Review of the chapter ‘Al Azim’ from the book ‘The 99 Names of God’ by Daniel Thomas Dyer
I find myself drawn to Allah’s names of majesty and wrath such as al-Azim, the Tremendous. Daniel chooses strong words and images on these pages: earthquakes, sinews, mountains, cracks and dust.
Through the cracks wrought by earthquake and mountain-splitting, there is always the leavening of light, which Daniel invokes using a Leonard Cohen quote. Daniel could have gone back to Rumi for the original but it is in the spirit of this wonderful book to embrace variety and diversity wherever possible.
Just as light brightens cracks, the book reminds us how the awe expressed in the Prophet Muhammad’s earnest prayer of submission was softened, by his allowing his beloved grandsons Hassan and Hussein to climb and play on him as he prayed.
Meditating on Daniel’s picture of a wall destroyed by an earthquake to reveal the name ‘Allah’ behind, I recall the Hadith Qudsi “I am with those whose hearts are broken for My sake” and I dig out these words of Rumi: “Wherever there is a ruin there is hope for a treasure – why do you not seek the treasure of God in the wasted heart?”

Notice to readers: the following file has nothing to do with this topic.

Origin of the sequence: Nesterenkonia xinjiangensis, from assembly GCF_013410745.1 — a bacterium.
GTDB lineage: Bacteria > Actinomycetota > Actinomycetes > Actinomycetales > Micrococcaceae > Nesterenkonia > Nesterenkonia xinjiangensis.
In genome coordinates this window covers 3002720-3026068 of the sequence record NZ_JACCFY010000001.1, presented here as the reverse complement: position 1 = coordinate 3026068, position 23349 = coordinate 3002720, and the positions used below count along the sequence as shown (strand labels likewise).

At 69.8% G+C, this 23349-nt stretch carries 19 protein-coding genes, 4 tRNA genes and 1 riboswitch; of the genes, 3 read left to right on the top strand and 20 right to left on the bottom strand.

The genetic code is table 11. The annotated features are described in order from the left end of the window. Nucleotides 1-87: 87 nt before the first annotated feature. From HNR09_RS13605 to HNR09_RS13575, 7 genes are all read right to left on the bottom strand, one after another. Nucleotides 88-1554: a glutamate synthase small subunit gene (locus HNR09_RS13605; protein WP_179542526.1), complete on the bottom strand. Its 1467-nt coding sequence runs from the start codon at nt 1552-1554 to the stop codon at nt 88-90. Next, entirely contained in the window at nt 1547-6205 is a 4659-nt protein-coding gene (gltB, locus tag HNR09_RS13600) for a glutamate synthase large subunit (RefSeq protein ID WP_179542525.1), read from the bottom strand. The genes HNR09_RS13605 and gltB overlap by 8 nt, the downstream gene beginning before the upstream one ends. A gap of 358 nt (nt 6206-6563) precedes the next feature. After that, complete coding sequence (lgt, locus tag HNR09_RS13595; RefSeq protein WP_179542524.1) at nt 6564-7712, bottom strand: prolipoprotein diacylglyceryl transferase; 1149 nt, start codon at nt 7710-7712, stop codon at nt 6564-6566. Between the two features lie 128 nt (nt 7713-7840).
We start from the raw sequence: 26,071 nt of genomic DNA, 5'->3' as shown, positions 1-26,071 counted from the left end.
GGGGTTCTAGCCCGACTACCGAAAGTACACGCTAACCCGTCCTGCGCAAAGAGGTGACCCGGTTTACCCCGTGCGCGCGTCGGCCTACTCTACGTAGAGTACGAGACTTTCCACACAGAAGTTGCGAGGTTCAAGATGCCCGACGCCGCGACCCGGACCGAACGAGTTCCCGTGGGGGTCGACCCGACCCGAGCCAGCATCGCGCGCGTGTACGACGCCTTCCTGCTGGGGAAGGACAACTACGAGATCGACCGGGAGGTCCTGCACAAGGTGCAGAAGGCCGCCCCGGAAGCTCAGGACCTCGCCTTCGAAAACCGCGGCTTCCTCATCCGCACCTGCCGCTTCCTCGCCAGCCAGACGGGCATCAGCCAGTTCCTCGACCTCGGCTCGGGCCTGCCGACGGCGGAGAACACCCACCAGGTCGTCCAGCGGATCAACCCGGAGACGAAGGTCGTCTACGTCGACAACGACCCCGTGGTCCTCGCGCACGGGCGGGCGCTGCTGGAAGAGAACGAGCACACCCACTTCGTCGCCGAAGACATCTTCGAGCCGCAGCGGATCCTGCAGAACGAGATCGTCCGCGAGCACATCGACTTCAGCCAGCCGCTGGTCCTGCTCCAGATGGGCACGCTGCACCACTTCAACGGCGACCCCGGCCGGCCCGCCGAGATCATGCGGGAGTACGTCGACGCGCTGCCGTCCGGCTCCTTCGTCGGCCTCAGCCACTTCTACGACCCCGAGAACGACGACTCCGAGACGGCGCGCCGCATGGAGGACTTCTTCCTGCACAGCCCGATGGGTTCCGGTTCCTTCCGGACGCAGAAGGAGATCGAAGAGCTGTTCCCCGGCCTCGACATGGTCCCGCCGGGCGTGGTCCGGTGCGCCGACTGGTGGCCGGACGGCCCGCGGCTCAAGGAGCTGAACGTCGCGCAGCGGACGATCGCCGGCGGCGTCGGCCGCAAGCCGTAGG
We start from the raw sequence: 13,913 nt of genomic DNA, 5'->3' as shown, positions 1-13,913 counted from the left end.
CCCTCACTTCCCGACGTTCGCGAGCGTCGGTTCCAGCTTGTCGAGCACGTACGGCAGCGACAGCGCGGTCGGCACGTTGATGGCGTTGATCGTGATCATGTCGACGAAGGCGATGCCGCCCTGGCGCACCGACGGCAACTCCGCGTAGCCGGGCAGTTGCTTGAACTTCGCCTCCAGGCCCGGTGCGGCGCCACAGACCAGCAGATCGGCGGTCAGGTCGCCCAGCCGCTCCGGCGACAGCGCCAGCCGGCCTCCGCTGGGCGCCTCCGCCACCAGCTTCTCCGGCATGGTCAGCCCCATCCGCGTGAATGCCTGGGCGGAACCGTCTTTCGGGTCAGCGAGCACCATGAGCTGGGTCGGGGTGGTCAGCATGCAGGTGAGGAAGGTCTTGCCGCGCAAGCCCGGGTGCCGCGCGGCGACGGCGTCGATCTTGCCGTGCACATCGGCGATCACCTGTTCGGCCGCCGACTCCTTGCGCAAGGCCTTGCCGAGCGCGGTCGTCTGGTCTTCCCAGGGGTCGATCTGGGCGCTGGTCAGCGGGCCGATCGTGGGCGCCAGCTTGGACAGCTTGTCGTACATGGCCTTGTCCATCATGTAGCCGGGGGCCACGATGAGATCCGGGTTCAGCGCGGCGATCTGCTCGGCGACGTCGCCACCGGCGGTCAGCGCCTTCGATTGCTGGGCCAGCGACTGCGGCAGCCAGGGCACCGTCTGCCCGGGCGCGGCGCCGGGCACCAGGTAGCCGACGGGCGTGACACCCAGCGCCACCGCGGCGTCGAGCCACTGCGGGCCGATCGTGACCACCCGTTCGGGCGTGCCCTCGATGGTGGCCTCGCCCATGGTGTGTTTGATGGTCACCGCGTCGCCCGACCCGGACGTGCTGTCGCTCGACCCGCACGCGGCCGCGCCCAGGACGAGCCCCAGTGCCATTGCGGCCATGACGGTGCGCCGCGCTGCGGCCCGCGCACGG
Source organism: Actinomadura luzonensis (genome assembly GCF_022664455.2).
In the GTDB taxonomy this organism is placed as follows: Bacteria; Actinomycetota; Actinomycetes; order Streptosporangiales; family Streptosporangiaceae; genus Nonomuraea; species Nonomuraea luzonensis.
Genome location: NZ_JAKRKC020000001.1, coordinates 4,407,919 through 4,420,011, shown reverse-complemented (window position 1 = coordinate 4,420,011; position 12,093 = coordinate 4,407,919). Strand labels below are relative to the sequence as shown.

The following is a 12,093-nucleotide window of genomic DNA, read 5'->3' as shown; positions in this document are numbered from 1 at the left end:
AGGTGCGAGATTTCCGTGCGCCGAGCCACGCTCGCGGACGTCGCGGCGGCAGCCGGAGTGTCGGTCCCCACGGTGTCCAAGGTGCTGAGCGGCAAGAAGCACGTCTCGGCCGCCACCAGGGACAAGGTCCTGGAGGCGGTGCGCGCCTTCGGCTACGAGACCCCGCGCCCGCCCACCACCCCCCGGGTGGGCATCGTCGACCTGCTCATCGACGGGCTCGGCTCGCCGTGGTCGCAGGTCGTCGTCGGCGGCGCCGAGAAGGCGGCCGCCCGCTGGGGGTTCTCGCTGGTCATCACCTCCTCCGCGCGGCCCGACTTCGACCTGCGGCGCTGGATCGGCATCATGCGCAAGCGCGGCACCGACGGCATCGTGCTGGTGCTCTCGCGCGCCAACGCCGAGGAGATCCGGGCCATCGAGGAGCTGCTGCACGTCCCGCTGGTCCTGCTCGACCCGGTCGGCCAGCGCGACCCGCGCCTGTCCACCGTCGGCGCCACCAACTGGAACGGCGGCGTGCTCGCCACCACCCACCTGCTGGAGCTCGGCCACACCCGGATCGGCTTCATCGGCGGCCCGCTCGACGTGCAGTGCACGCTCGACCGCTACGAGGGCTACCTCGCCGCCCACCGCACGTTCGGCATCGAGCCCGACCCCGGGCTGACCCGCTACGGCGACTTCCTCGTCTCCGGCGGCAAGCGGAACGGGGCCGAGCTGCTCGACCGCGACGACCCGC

I recall the powerful idea of being broken (shikast) as an initiatory stage on the path to God, which seems closely related to al-Azim. Daniel echoes the question from the Qur’an: Who could give life to bones that have crumbled to dust? It will be inspiring for readers to contemplate the answer.
I think that The 99 Names of God by Chickpea Press is a tremendous achievement, and I hope it will bring light and hope to many people.